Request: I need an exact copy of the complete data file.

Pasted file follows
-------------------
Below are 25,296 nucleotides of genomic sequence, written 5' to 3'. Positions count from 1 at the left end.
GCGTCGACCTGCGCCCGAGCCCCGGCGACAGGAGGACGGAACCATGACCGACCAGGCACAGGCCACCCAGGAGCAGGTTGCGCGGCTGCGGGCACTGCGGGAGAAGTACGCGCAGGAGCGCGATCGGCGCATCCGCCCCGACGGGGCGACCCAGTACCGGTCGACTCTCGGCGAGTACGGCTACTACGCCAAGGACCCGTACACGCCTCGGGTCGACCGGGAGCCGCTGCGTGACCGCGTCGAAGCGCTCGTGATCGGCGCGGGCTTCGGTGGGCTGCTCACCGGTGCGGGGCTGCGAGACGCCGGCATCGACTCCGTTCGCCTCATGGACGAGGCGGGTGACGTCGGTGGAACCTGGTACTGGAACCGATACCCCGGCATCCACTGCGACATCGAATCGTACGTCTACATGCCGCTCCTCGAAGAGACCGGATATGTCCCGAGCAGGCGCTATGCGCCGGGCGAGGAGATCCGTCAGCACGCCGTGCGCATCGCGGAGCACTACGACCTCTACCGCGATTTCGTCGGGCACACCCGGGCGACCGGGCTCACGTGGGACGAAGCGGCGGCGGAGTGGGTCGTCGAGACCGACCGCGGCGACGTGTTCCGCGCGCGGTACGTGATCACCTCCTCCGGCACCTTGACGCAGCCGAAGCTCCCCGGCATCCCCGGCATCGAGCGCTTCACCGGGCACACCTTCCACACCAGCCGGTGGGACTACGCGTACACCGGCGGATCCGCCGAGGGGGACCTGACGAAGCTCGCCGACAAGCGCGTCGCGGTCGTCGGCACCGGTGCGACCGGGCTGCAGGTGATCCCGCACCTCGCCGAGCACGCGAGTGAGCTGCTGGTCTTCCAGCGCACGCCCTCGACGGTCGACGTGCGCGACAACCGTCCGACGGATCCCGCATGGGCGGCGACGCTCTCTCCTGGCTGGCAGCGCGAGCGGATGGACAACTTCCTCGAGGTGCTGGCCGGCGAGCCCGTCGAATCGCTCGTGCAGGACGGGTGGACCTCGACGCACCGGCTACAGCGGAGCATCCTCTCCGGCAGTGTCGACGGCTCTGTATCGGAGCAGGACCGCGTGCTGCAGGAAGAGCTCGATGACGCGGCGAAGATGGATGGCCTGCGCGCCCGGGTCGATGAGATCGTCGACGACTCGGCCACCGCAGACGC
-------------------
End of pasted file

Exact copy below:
Below are 25,296 nucleotides of genomic sequence, written 5' to 3'. Positions count from 1 at the left end.
GCGTCGACCTGCGCCCGAGCCCCGGCGACAGGAGGACGGAACCATGACCGACCAGGCACAGGCCACCCAGGAGCAGGTTGCGCGGCTGCGGGCACTGCGGGAGAAGTACGCGCAGGAGCGCGATCGGCGCATCCGCCCCGACGGGGCGACCCAGTACCGGTCGACTCTCGGCGAGTACGGCTACTACGCCAAGGACCCGTACACGCCTCGGGTCGACCGGGAGCCGCTGCGTGACCGCGTCGAAGCGCTCGTGATCGGCGCGGGCTTCGGTGGGCTGCTCACCGGTGCGGGGCTGCGAGACGCCGGCATCGACTCCGTTCGCCTCATGGACGAGGCGGGTGACGTCGGTGGAACCTGGTACTGGAACCGATACCCCGGCATCCACTGCGACATCGAATCGTACGTCTACATGCCGCTCCTCGAAGAGACCGGATATGTCCCGAGCAGGCGCTATGCGCCGGGCGAGGAGATCCGTCAGCACGCCGTGCGCATCGCGGAGCACTACGACCTCTACCGCGATTTCGTCGGGCACACCCGGGCGACCGGGCTCACGTGGGACGAAGCGGCGGCGGAGTGGGTCGTCGAGACCGACCGCGGCGACGTGTTCCGCGCGCGGTACGTGATCACCTCCTCCGGCACCTTGACGCAGCCGAAGCTCCCCGGCATCCCCGGCATCGAGCGCTTCACCGGGCACACCTTCCACACCAGCCGGTGGGACTACGCGTACACCGGCGGATCCGCCGAGGGGGACCTGACGAAGCTCGCCGACAAGCGCGTCGCGGTCGTCGGCACCGGTGCGACCGGGCTGCAGGTGATCCCGCACCTCGCCGAGCACGCGAGTGAGCTGCTGGTCTTCCAGCGCACGCCCTCGACGGTCGACGTGCGCGACAACCGTCCGACGGATCCCGCATGGGCGGCGACGCTCTCTCCTGGCTGGCAGCGCGAGCGGATGGACAACTTCCTCGAGGTGCTGGCCGGCGAGCCCGTCGAATCGCTCGTGCAGGACGGGTGGACCTCGACGCACCGGCTACAGCGGAGCATCCTCTCCGGCAGTGTCGACGGCTCTGTATCGGAGCAGGACCGCGTGCTGCAGGAAGAGCTCGATGACGCGGCGAAGATGGATGGCCTGCGCGCCCGGGTCGATGAGATCGTCGACGACTCGGCCACCGCAGACGC